Irritant hand dermatitis during the COVID-19 outbreak

Gita Faghihi1, Yalda Radan2, Mohammad Reza Radan3

1Skin Diseases and Leishmaniasis Research Center, Department of Dermatology, Isfahan University of Medical Sciences, Isfahan, Iran2Medical student, Isfahan School of Medicine, Isfahan University of Medical Sciences, Isfahan, Iran3Sadaf Dermatology Clinic, Isfahan Iran

Corresponding author: Prof. Gita Faghihi

Submission: 04.05.2020; Acceptance: 19.07.2020

DOI: 10.7241/ourd.2020S2.5

Cite this article: Faghihi G, Radan Y, Radan MR. Irritant hand dermatitis during the COVID-19 outbreak. Our Dermatol Online. 2020;11(Supp. 2):15-16.

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© Our Dermatology Online 2020. No commercial re-use. See rights and permissions. Published by Our Dermatology Online.


Coronaviruses are incapable of penetrating healthy skin tissue, which is a protective barrier against COVID-19 viral infections [1]. Contaminated hands can, however, transmit viruses to the mucosal surfaces of the eyes and the nasal and oral cavities [2]. For this reason, proper handwashing is necessary and very much important during the times of the COVID-19 outbreak.

At the same time, obsessive and compulsive behavior in hand hygiene may easily lead to irritant contact dermatitis. This is more commonly observed in some occupations than others, such as health care workers, food handlers, and hairdressers [3]. The prevalence of hand eczema in those who use excessive amounts of disinfectant solutions, detergents, and alcohol-based rubs is rising [4].

This, of course, is not to disregard hand hygiene, but to imply that a more appropriate and thoughtful handwashing process must be adopted in ensuring safety during the COVID-19 pandemic. Irritation of hands can even lead to the triggering of other dermatoses [5]. Due to the appearance of fissures and irritated eczematous areas, the threat of secondary bacterial infection becomes a concern [6].

We have seen abundant cases of atopy, psoriasis, and lichen planus with exaggerated hand dermatosis since the beginning of the COVID-19 outbreak.

Besides direct injury from chemical irritants and wet work to the hands, emotional stress (COVID-19 nosophobia) and a disquieting mental disposition help to exacerbate pruritus and inflammation of the skin. We have seen numerous patients with hand eczema for the first time in their lives amid the coronavirus outbreak, who, despite enjoying good general health and having received PCR tests with negative results, are obsessively concerned with having acquired a coronavirus infection from family members, friends, or colleagues. Examinations of damaged skin have often revealed symptoms of eczema, such as coarse and chapped skin, scaly erythematous plaques, dry patches on dorsal surfaces, and painful fissures on the fingertips, with impending impetiginized eczema over local areas of skin injury (Fig. 1).

Figure 1: Painful cracks on the fingers, irritated periungual folds, and yellow crusts on eczematous lesions indicating superinfection.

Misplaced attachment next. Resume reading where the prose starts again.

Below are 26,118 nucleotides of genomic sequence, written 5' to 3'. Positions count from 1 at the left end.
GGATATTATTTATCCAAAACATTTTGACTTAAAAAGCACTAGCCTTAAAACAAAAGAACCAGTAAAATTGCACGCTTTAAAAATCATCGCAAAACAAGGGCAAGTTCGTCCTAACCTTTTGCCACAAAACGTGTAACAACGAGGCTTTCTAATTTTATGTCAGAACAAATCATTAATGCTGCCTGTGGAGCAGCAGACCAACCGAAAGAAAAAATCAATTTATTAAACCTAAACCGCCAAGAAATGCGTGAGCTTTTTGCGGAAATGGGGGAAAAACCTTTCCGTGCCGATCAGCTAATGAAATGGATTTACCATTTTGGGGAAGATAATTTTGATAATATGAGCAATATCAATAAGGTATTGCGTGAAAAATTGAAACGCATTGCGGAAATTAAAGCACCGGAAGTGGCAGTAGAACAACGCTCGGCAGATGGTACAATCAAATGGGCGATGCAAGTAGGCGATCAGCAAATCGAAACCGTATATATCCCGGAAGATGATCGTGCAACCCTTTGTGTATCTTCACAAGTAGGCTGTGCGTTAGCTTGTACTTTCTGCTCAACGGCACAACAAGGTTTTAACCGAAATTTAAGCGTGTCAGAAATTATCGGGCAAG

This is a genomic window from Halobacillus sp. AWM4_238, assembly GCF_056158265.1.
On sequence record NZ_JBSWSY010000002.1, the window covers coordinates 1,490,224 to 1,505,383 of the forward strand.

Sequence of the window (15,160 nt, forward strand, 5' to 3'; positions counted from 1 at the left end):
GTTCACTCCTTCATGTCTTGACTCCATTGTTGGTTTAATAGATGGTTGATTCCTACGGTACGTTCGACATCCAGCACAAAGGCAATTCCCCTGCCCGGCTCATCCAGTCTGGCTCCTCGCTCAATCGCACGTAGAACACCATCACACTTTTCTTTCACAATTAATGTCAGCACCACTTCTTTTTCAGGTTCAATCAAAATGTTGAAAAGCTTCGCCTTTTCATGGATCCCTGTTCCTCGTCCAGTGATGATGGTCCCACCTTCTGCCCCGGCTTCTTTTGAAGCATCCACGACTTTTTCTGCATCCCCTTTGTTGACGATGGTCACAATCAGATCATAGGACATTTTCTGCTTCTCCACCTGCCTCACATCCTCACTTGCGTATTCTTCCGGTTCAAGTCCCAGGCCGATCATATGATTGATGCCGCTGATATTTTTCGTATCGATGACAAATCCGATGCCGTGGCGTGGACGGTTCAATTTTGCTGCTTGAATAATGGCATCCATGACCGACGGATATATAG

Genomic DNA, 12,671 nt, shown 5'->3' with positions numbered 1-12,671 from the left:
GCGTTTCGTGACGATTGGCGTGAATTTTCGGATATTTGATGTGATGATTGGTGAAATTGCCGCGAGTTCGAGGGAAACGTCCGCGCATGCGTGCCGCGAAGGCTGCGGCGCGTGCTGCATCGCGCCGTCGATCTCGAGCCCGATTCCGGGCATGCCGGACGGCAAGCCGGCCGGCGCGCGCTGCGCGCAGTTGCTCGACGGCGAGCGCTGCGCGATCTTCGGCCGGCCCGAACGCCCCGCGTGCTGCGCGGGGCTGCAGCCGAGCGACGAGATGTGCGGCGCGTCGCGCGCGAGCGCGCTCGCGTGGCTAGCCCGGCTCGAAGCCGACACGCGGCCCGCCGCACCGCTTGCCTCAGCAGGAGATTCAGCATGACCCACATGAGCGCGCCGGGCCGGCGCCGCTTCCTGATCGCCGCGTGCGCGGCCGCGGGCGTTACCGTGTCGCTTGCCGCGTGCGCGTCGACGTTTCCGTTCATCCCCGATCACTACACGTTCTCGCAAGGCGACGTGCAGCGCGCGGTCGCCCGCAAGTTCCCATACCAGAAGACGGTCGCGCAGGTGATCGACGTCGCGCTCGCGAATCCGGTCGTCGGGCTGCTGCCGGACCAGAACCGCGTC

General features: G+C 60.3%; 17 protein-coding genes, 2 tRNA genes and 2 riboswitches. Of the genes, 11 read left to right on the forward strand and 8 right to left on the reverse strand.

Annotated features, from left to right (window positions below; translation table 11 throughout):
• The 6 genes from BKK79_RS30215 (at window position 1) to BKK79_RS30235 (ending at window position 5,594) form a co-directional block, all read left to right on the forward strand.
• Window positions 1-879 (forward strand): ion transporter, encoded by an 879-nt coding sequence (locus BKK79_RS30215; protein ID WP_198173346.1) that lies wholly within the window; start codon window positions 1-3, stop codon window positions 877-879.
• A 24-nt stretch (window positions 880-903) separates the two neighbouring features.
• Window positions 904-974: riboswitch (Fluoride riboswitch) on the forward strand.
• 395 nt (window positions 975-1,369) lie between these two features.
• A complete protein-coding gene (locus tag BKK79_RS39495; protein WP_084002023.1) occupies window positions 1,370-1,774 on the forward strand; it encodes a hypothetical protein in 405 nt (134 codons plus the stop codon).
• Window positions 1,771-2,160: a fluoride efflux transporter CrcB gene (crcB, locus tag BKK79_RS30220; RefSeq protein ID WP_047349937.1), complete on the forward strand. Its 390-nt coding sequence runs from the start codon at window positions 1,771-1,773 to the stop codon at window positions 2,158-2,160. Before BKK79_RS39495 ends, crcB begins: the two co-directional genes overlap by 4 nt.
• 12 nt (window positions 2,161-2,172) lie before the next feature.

The measures to follow, thus, include the use of emollient creams after handwashing and less frequent handwashing sessions by using protective gloves in routine daily activities and using alcohol-based hand rubs with moisturizing ingredients (humectants) [7].


The examination of the patient was conducted according to the Declaration of Helsinki principles.

The authors certify that they have obtained all appropriate patient consent forms. In the form the patient(s) has/have given his/her/their consent for his/her/their images and other clinical information to be reported in the journal. The patients understand that their names and initials will not be published and due efforts will be made to conceal their identity, but anonymity cannot be guaranteed.


1. Darlenski R, Tsankov N. Covid-19 pandemic and the skin – What should dermatologists know?Clin Dermatol. 2020 Mar 24.

2. Singh M, Pawar M, Bothra A, Choudhary N. Overzealous hand hygiene during the COVID 19 pandemic causing an increased incidence of hand eczema among general population. J Am Acad Dermatol. 2020;S0190-9622:30660-5.

3. Callahan A, Baron E, Fekedulegn D, Kashon M, Yucesoy B, Johnson VJ, et al. Winter season, frequent hand washing, and irritant patch test reactions to detergents are associated with hand dermatitis in health care workers. Dermatitis. 2013;24:170-5.

4. Kampf G, Kramer A. Epidemiologic background of hand hygiene and evaluation of the most important agents for scrubs and rubs. Clin Microbiol Rev. 2004;17:863-93.

5. Kantor R, Silverberg JI. Environmental risk factors and their role in the management of atopic dermatitis. Expert Rev Clin Immunol. 2017;13:15-26.

6. Wang X, Shi XD, Li LF, Zhou P, Shen YW. Classification and possible bacterial infection in outpatients with eczema and dermatitis in China:A cross-sectional and multicenter study. Medicine (Baltimore). 2017;96:e7955.

7. Davarnia G, Khaki A. Recommendations regarding skin care for perventing hand eczema on COVID-19. Crescent J Med Biol Scien. 2020;7:140-1.


Source of Support: Nil,

Conflict of Interest: None declared.

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